Mammalian Genome

, 22:563

Fine-mapping alleles for body weight in LG/J × SM/J F2 and F34 advanced intercross lines

  • Clarissa C. Parker
  • Riyan Cheng
  • Greta Sokoloff
  • Jackie E. Lim
  • Andrew D. Skol
  • Mark Abney
  • Abraham A. Palmer
Article

Abstract

The present study measured variation in body weight using a combined analysis in an F2 intercross and an F34 advanced intercross line (AIL). Both crosses were derived from inbred LG/J and SM/J mice, which were selected for large and small body size prior to inbreeding. Body weight was measured at 62 (±5) days of age. Using an integrated GWAS and forward model selection approach, we identified 11 significant QTLs that affected body weight on ten different chromosomes. With these results we developed a full model that explained over 18% of the phenotypic variance. The median 1.5-LOD support interval was 5.55 Mb, which is a significant improvement over most prior body weight QTLs. We identified nonsynonymous coding SNPs between LG/J and SM/J mice in order to further narrow the list of candidate genes. Three of the genes with nonsynonymous coding SNPs (Rad23b, Stk33, and Anks1b) have been associated with adiposity, waist circumference, and body mass index in human GWAS, thus providing evidence that these genes may underlie our QTLs. Our results demonstrate that a relatively small number of loci contribute significantly to the phenotypic variance in body weight, which is in marked contrast to the situation in humans. This difference is likely to be the result of strong selective pressure and the simplified genetic architecture, both of which are important advantages of our system.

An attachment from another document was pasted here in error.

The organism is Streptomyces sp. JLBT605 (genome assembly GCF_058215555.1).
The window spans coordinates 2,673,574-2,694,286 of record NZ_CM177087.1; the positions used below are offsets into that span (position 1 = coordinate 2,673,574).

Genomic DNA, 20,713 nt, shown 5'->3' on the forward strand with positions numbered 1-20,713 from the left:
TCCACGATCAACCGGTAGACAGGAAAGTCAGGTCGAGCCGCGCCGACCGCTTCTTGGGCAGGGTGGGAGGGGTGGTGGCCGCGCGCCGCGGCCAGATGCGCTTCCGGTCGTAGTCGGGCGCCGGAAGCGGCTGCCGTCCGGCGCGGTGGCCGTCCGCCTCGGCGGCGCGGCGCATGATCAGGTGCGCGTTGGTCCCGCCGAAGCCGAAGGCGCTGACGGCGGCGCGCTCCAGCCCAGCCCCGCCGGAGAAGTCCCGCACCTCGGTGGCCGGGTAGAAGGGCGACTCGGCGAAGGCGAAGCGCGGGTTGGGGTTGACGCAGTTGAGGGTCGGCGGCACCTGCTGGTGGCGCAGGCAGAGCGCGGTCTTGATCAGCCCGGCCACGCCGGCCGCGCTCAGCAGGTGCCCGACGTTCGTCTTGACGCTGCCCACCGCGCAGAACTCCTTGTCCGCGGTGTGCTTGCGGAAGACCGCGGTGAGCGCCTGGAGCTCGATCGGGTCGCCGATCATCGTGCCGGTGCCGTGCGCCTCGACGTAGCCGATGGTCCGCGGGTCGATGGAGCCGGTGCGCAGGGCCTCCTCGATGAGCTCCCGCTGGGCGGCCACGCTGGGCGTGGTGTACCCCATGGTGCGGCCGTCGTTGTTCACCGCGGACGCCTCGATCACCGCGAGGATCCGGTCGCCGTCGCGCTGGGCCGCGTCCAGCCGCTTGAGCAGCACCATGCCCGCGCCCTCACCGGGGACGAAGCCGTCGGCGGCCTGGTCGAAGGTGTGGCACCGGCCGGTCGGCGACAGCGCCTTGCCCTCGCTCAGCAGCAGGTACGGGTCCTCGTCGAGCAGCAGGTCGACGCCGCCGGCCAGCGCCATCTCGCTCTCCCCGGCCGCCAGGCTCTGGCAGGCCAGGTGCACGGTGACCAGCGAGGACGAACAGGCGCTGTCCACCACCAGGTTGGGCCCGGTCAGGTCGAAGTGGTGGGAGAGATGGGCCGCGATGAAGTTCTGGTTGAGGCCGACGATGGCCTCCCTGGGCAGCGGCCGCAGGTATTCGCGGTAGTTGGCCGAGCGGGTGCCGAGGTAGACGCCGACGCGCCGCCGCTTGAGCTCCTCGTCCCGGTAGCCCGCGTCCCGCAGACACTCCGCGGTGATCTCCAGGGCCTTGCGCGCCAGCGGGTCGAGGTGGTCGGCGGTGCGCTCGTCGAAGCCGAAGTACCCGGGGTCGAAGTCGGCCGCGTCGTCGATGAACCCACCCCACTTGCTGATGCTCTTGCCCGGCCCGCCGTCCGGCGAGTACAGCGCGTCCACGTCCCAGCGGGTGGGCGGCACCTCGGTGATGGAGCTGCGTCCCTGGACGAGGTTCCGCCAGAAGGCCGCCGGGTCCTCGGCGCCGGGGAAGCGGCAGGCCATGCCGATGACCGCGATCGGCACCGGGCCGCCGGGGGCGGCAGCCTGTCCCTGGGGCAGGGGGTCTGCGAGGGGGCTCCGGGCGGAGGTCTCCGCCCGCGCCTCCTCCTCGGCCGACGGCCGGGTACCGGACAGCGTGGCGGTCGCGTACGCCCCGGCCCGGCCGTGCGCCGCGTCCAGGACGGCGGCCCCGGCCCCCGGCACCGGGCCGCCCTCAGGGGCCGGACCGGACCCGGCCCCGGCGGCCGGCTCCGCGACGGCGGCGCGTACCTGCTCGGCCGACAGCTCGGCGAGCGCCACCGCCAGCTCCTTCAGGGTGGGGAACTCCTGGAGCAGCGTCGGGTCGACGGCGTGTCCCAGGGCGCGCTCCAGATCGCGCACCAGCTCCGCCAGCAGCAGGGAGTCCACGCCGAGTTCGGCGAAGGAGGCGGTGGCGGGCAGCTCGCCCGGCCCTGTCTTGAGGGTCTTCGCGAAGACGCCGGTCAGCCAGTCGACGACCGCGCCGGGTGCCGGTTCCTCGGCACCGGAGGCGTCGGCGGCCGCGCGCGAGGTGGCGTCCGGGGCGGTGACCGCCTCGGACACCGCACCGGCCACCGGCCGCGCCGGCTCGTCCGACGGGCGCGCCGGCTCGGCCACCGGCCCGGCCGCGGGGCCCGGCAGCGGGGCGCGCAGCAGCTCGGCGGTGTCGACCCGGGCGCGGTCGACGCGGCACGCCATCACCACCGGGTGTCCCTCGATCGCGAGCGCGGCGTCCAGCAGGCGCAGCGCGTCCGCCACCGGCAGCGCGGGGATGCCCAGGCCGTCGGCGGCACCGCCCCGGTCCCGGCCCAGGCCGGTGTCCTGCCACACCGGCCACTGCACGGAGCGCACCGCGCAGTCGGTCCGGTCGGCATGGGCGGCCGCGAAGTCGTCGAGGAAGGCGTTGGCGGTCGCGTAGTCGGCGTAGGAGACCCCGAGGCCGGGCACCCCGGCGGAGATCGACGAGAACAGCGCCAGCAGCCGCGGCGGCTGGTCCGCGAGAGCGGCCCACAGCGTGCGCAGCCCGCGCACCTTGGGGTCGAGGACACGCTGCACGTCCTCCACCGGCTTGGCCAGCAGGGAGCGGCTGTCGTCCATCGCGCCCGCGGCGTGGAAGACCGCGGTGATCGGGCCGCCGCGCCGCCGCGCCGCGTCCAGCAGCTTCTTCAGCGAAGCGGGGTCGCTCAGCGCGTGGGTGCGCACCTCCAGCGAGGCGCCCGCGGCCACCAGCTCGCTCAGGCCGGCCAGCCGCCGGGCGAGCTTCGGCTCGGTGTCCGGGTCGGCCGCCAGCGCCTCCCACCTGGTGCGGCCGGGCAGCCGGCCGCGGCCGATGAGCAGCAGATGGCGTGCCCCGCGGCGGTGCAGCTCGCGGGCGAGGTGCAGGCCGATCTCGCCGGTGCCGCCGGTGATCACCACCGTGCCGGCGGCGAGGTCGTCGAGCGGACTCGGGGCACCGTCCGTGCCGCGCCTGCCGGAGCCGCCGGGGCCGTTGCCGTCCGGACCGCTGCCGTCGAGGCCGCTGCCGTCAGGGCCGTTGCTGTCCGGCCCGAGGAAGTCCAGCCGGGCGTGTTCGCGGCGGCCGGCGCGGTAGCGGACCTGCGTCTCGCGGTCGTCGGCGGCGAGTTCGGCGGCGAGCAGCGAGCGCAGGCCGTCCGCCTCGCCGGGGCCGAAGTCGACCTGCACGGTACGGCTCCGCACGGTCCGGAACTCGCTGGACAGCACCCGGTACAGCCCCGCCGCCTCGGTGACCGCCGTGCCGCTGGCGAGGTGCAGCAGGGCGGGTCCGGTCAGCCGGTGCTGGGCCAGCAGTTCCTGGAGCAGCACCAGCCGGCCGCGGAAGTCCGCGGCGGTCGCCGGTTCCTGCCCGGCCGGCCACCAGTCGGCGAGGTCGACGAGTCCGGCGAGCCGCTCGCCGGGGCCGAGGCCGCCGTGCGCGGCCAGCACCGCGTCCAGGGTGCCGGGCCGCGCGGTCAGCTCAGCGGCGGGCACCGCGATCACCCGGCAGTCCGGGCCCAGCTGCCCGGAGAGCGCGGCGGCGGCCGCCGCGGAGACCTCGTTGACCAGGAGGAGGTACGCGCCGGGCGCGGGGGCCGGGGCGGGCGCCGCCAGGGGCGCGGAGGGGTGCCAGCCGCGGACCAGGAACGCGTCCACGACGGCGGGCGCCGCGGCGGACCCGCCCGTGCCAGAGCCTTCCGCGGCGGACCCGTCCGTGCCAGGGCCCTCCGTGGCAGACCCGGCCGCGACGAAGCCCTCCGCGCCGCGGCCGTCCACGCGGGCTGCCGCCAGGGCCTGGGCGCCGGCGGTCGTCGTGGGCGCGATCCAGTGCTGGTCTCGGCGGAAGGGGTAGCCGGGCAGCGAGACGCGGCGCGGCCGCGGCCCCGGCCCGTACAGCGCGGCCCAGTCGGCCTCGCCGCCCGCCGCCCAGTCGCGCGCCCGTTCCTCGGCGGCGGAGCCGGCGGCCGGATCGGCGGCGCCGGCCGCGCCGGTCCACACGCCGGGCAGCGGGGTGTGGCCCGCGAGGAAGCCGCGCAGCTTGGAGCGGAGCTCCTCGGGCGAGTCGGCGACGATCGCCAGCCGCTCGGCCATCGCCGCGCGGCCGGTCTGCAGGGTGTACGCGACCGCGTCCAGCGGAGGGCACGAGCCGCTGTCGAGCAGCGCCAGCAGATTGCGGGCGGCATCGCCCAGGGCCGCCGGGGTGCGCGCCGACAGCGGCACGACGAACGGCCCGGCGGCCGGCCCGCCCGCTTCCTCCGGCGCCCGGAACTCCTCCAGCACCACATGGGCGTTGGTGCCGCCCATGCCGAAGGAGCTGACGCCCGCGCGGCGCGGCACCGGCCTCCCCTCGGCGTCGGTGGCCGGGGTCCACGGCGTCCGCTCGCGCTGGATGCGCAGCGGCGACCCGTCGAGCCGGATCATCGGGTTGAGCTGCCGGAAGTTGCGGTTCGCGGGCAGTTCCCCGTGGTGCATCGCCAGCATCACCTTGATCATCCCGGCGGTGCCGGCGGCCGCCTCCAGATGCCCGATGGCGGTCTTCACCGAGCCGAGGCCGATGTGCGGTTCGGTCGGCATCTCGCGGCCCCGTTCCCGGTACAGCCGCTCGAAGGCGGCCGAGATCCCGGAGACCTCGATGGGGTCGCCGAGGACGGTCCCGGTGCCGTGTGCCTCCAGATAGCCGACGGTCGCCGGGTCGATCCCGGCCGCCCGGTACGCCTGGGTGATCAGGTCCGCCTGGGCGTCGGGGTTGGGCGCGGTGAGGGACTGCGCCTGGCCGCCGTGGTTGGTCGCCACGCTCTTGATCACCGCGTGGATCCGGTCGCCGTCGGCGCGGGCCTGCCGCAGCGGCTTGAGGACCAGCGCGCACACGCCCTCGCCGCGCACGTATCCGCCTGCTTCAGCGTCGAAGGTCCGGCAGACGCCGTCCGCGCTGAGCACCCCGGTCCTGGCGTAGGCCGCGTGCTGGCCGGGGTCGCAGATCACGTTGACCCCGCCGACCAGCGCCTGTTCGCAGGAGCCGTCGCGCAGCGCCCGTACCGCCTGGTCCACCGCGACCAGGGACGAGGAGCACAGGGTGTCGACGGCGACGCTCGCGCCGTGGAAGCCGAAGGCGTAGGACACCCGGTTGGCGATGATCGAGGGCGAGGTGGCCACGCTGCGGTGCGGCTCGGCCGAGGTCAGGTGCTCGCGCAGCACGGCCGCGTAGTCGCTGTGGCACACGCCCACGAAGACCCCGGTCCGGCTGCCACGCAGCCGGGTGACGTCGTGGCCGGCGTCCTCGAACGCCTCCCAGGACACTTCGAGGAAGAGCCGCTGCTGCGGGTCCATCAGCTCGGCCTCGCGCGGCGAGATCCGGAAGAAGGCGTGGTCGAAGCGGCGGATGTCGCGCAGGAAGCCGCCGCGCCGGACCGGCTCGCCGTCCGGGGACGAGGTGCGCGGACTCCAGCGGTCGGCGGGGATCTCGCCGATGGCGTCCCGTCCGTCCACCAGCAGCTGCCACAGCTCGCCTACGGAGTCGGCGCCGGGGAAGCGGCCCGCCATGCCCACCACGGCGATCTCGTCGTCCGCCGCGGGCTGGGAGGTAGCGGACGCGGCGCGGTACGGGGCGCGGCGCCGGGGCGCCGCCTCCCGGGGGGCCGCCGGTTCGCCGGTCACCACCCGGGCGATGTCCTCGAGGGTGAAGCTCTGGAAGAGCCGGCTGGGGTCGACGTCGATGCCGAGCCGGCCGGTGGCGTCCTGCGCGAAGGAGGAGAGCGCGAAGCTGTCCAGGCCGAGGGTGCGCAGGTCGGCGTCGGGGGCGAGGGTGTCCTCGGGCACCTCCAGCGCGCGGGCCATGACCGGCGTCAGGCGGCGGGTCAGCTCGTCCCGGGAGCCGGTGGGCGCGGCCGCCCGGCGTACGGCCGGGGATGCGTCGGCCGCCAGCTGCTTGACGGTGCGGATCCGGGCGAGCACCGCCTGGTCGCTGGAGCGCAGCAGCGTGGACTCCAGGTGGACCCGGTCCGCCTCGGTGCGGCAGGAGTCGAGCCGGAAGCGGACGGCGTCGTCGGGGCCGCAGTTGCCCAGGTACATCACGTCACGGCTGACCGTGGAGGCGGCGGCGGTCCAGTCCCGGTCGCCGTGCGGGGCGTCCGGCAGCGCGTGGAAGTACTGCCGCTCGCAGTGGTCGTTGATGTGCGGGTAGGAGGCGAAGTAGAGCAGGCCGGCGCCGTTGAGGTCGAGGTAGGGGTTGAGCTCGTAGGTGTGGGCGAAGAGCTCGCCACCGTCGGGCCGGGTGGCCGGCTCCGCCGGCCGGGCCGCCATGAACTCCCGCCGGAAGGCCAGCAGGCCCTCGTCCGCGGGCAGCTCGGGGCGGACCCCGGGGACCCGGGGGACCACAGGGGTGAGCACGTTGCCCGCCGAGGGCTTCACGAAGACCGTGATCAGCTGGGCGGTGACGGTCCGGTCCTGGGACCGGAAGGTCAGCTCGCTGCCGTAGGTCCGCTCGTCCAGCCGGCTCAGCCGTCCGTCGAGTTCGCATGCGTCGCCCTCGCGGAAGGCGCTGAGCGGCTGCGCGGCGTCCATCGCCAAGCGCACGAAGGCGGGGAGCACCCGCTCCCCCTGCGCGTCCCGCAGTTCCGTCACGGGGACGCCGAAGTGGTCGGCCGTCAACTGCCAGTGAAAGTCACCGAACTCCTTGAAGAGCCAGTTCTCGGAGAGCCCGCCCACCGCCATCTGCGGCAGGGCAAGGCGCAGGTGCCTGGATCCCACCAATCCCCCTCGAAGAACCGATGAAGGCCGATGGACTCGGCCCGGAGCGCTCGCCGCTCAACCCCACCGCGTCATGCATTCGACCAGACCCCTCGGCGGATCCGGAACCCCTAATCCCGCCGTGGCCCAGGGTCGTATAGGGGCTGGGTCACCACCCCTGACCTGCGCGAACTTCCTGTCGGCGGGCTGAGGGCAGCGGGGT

Supplementary material

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Supplementary material 1 (TIF 857 kb)
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Supplementary material 2 (PDF 324 kb)
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Supplementary material 3 (XLS 45 kb)
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Supplementary material 4 (XLSX 14 kb)

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Copyright information

© Springer Science+Business Media, LLC 2011

Authors and Affiliations

  • Clarissa C. Parker
    • 1
  • Riyan Cheng
    • 1
  • Greta Sokoloff
    • 1
  • Jackie E. Lim
    • 2
  • Andrew D. Skol
    • 3
  • Mark Abney
    • 1
  • Abraham A. Palmer
    • 1
    • 4
  1. 1.Department of Human GeneticsUniversity of ChicagoChicagoUSA
  2. 2.Departments of Pharmacology and Cancer BiologyDuke University School of MedicineDurhamUSA
  3. 3.Department of Medicine, Section for Genetic MedicineUniversity of ChicagoChicagoUSA
  4. 4.Departments of Psychiatry and Behavioral NeuroscienceUniversity of ChicagoChicagoUSA

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